Felicia Barber is the Director of Choral Activities at Westfield State University in Westfield, MA, where she conducts the University Chorus, Chamber Chorale and teaches courses in conducting and choral methods. Dr. Barber's research interests include choral teaching strategies, repertoire selection, diversity initiatives, as well as the performance practice of African American Spirituals. Her research has led to presentations across the United States and Canada.
She often serves as a clinician for high school and community ensembles, as well as presents professional development to choral music educators in Massachusetts & and throughout the northeast. Dr. Barber has presented at regional and state conferences, as well as a presentation at the Phenomenon of Singing, an International Conference held in Newfoundland, Canada. With additional presentations at the Massachusetts Music Educators Conference, Florida Music Educators Conference, Eastern Division ACDA Conference, Massachusetts Summer ACDA Conference, Connecticut ACDA, and the Westfield University Summer Institute for Music Educators. Dr. Barber is a member of National Association for Music Educators (NAfME) currently serving as the Higher Ed Representative for the state of Massachusetts. Also, she is an active member of American Choral Directors Association (ACDA); serving on the National Diversity Committee, as well as the Eastern Division & Massachusetts boards.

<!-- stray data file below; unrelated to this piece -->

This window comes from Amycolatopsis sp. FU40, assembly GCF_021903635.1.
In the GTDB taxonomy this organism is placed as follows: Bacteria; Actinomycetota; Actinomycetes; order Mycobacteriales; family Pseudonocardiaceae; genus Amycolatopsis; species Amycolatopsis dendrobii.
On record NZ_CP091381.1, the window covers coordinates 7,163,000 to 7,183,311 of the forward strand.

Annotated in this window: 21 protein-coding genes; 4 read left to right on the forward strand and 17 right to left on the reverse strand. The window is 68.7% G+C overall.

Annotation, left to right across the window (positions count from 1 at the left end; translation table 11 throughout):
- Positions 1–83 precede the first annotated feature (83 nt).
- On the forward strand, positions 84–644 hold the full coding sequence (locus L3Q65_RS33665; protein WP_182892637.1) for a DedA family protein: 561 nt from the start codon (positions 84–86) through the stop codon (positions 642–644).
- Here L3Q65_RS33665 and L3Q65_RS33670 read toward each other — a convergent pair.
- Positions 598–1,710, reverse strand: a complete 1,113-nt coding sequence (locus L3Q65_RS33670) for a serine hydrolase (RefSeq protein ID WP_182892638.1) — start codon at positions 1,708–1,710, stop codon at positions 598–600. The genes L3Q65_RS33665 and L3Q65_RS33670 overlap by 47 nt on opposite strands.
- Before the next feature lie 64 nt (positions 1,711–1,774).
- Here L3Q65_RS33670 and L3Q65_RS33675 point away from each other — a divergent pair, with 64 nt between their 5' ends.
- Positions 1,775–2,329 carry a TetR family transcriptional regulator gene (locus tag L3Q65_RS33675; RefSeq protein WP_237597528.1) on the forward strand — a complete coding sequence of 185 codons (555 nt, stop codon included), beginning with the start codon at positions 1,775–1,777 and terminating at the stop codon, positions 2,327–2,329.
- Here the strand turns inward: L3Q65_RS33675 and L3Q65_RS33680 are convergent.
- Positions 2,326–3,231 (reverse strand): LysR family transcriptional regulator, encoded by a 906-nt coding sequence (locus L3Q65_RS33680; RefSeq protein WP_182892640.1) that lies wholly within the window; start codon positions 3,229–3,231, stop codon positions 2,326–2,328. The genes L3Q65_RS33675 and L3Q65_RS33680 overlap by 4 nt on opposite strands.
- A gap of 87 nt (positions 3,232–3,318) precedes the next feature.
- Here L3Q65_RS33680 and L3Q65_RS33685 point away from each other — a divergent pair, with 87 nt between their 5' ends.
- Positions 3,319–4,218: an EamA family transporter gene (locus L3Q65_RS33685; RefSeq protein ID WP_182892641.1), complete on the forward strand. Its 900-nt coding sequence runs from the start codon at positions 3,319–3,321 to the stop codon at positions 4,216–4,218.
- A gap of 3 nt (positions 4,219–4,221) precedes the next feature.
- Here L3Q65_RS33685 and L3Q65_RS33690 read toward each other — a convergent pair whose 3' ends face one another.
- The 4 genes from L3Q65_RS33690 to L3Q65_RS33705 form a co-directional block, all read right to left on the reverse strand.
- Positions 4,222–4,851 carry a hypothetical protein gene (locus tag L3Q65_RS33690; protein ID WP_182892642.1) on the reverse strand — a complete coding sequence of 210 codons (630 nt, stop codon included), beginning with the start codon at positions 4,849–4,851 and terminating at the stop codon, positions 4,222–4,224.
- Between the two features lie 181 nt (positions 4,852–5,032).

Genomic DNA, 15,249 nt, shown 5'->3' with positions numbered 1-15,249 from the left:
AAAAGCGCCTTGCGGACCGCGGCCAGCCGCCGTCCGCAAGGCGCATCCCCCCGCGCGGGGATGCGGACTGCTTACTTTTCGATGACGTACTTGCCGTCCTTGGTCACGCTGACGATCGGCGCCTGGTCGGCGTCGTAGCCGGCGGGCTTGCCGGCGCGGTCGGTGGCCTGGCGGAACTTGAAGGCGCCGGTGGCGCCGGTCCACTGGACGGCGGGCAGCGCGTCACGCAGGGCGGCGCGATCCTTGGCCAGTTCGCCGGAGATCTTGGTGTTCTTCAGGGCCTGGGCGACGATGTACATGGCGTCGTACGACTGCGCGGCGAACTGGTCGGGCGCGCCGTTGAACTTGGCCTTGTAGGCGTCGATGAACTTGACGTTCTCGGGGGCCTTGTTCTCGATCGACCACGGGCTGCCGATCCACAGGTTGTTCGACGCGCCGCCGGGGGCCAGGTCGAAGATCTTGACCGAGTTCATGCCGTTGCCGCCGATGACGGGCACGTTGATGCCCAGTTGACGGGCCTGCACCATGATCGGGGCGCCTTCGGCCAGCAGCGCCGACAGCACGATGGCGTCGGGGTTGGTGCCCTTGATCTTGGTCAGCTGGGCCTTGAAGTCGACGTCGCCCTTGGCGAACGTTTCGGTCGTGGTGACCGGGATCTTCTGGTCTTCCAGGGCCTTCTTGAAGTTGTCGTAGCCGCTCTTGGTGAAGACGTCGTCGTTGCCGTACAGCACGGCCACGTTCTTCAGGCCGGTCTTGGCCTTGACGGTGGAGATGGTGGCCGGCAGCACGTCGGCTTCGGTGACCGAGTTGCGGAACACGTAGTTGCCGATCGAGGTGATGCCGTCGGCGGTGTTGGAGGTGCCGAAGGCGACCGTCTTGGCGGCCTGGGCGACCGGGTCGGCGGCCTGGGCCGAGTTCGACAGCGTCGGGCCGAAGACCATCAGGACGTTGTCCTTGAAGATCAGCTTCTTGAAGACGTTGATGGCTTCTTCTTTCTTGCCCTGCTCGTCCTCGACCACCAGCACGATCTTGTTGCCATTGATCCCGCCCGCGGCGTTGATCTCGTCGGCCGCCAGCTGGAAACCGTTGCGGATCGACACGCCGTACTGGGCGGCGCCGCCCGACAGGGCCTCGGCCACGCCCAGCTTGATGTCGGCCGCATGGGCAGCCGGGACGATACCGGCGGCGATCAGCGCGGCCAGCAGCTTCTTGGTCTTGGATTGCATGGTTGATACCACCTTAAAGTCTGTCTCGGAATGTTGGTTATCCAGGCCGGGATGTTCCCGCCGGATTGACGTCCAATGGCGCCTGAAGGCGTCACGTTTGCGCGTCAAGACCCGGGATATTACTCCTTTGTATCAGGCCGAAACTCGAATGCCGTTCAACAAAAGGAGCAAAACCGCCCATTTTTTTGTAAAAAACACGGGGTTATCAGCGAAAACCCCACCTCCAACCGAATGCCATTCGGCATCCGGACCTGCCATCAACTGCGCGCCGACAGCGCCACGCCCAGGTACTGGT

Dr. Barber holds a B.M. in Vocal Performance from Oral Roberts University, an M.M. in Music Education from Mansfield University, and a Ph.D. in Choral Music Education and Choral Conducting from The Florida State University.
Gerald J. Dolan, Jr. is the recently retired Director of Fine Arts for the Ipswich Public Schools. He was Director of Bands conducting the high school Concert Band, Pep Band, and Jazz Ensemble and the sixth-grade band for 30 years. He has taught high school courses in Jazz Improvisation, Computer Music Composition, and Music Theory.
Mr. Dolan has studied conducting with Malcolm Rowell and Frank Battisti. He holds degrees from St. Michael’s College and the University of Massachusetts at Amherst.